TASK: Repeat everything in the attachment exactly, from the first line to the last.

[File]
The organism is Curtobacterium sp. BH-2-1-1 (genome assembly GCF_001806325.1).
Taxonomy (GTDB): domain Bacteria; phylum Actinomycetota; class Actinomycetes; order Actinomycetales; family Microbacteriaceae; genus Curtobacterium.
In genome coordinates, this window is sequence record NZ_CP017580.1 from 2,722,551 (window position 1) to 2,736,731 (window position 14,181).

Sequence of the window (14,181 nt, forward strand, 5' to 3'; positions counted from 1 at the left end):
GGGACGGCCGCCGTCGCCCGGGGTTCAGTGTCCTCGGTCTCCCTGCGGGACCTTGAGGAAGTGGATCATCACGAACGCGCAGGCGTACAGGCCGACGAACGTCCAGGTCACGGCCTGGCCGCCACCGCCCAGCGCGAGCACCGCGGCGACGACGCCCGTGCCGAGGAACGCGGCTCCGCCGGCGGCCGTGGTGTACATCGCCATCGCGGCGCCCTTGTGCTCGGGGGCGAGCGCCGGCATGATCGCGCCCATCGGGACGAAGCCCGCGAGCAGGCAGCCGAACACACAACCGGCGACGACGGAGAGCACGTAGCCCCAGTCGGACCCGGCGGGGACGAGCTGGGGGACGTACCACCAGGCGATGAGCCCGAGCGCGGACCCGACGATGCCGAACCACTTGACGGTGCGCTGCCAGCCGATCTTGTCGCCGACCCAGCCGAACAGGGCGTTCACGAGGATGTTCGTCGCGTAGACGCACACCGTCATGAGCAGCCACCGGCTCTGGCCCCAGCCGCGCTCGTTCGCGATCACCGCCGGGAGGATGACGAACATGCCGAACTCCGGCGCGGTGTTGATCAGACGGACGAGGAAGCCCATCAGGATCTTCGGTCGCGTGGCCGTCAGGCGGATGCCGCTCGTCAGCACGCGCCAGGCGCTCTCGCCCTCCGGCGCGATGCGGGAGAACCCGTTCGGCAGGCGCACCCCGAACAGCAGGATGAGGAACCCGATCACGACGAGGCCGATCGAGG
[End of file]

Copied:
The organism is Curtobacterium sp. BH-2-1-1 (genome assembly GCF_001806325.1).
Taxonomy (GTDB): domain Bacteria; phylum Actinomycetota; class Actinomycetes; order Actinomycetales; family Microbacteriaceae; genus Curtobacterium.
In genome coordinates, this window is sequence record NZ_CP017580.1 from 2,722,551 (window position 1) to 2,736,731 (window position 14,181).

Sequence of the window (14,181 nt, forward strand, 5' to 3'; positions counted from 1 at the left end):
GGGACGGCCGCCGTCGCCCGGGGTTCAGTGTCCTCGGTCTCCCTGCGGGACCTTGAGGAAGTGGATCATCACGAACGCGCAGGCGTACAGGCCGACGAACGTCCAGGTCACGGCCTGGCCGCCACCGCCCAGCGCGAGCACCGCGGCGACGACGCCCGTGCCGAGGAACGCGGCTCCGCCGGCGGCCGTGGTGTACATCGCCATCGCGGCGCCCTTGTGCTCGGGGGCGAGCGCCGGCATGATCGCGCCCATCGGGACGAAGCCCGCGAGCAGGCAGCCGAACACACAACCGGCGACGACGGAGAGCACGTAGCCCCAGTCGGACCCGGCGGGGACGAGCTGGGGGACGTACCACCAGGCGATGAGCCCGAGCGCGGACCCGACGATGCCGAACCACTTGACGGTGCGCTGCCAGCCGATCTTGTCGCCGACCCAGCCGAACAGGGCGTTCACGAGGATGTTCGTCGCGTAGACGCACACCGTCATGAGCAGCCACCGGCTCTGGCCCCAGCCGCGCTCGTTCGCGATCACCGCCGGGAGGATGACGAACATGCCGAACTCCGGCGCGGTGTTGATCAGACGGACGAGGAAGCCCATCAGGATCTTCGGTCGCGTGGCCGTCAGGCGGATGCCGCTCGTCAGCACGCGCCAGGCGCTCTCGCCCTCCGGCGCGATGCGGGAGAACCCGTTCGGCAGGCGCACCCCGAACAGCAGGATGAGGAACCCGATCACGACGAGGCCGATCGAGG